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Primary thromboprophylaxis in hospitalized children: A multi-center retrospective analysis

Amos, Lauren E. et al.

Thrombosis research. Issue 176 (2019); pp 1-7 -- Elsevier

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  • Title:
    Primary thromboprophylaxis in hospitalized children: A multi-center retrospective analysis
  • Author: Amos, Lauren E.;
    Silvey, Michael;
    Hall, Matt;
    Witmer, Char M.;
    Carpenter, Shannon L.
  • Found In: Thrombosis research. Issue 176 (2019); pp 1-7
  • Journal Title: Thrombosis research
  • Subjects: Thrombosis--Periodicals; VTE venous thromboembolism--SCDs sequential compression devices--PICU pediatric intensive care unit--CVAD central venous access device--SPS Solutions for Patient Safety--PHIS Pediatric Health Information System; Venous thromboembolism--Pediatric hospital--Enoxaparin--Prophylaxis; Dewey: 616.135
  • Rights: legaldeposit
  • Publication Details: Elsevier
  • Abstract: Abstract: Background/objectives:

    Hospital acquired venous thromboembolism in children is associated with significant morbidity/mortality. Prevention strategies include sequential compression devices and prophylactic anticoagulation but these interventions carry risk and are poorly studied in children.

    Objectives were to evaluate primary thromboprophylaxis use in hospitalized children over time and the associated bleeding risk.

    Materials and methods:

    Retrospective study of hospitalized patients aged 10–18 years within the Pediatric Health Information System administrative database from January 2008–September 2015. Factors associated with thromboprophylaxis receipt and bleeding were identified using generalized linear mixed effects models.

    Results:

    Of 1, 075, 383 hospitalizations, 10, 544 (1%) received prophylactic enoxaparin and 58, 768 (5%) received mechanical compression. Mechanical thromboprophylaxis increased slightly over time (4.3% in 2008, 6.2% in 2015), enoxaparin use did not (0.8% in 2008, 1.2% in 2015). Patients aged 16–18 were more likely than younger children (10−12) to receive pharmacologic (adjusted odds ratio [aOR] 3.1, 95% confidence interval [CI] 2.9–3.3) or mechanical thromboprophylaxis (aOR 2.9, 95% CI 2.9–3). Patients on rehabilitation medical service were more likely to receive prophylactic enoxaparin (aOR 53, 95% CI 44.1–64.5). 5.6% (589/10, 544) of patients receiving enoxaparin prophylaxis had bleeding. Thromboprophylaxis use by hospital varied with a range of 0.25–3.3% for enoxaparin and 2–26.2% for mechanical compression.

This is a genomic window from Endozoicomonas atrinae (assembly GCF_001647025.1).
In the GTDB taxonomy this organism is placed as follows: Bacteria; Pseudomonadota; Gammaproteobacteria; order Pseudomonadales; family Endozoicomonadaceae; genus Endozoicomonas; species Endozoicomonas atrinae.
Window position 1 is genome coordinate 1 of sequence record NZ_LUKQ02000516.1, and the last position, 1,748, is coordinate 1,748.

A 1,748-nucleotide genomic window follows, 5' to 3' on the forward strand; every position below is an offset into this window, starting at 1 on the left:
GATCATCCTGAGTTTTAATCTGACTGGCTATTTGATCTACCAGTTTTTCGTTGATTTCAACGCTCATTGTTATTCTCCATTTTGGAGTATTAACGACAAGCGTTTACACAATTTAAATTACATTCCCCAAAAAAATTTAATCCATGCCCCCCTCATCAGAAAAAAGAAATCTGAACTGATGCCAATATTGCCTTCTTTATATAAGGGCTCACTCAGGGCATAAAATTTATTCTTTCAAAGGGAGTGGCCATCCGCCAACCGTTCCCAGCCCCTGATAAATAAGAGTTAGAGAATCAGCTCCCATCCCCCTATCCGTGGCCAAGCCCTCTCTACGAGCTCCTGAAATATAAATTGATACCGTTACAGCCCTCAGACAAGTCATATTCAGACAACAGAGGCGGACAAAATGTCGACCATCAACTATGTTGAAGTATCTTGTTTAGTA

Conclusion:

    Thromboprophylaxis is infrequently utilized in hospitalized children. Pharmacologic prophylaxis with enoxaparin remains low and has not substantially increased over time. Significant variability exists across hospitals and services in the administration of both mechanical and pharmacologic thromboprophylaxis highlighting the need for further evidence to standardize practice.

    Highlights:

    Hospital acquired pediatric venous thromboembolism (VTE) is a serious adverse event.

    Use of mechanical compression devices or enoxaparin to prevent pediatric VTE not well understood

    Significant variability exists in the implementation of thromboprophylaxis in children.

    Bleeding risk similar using mechanical compression versus enoxaparin for thromboprophylaxis

    Thromboprophylaxis needs further evaluation and implementation in pediatric patients.


  • Identifier: System Number: LDEAvdc_100079553243.0x000001; Journal ISSN: 0049-3848; 10.1016/j.thromres.2019.02.001
  • Publication Date: 2019
  • Physical Description: Electronic
  • Shelfmark(s): ELD Digital store

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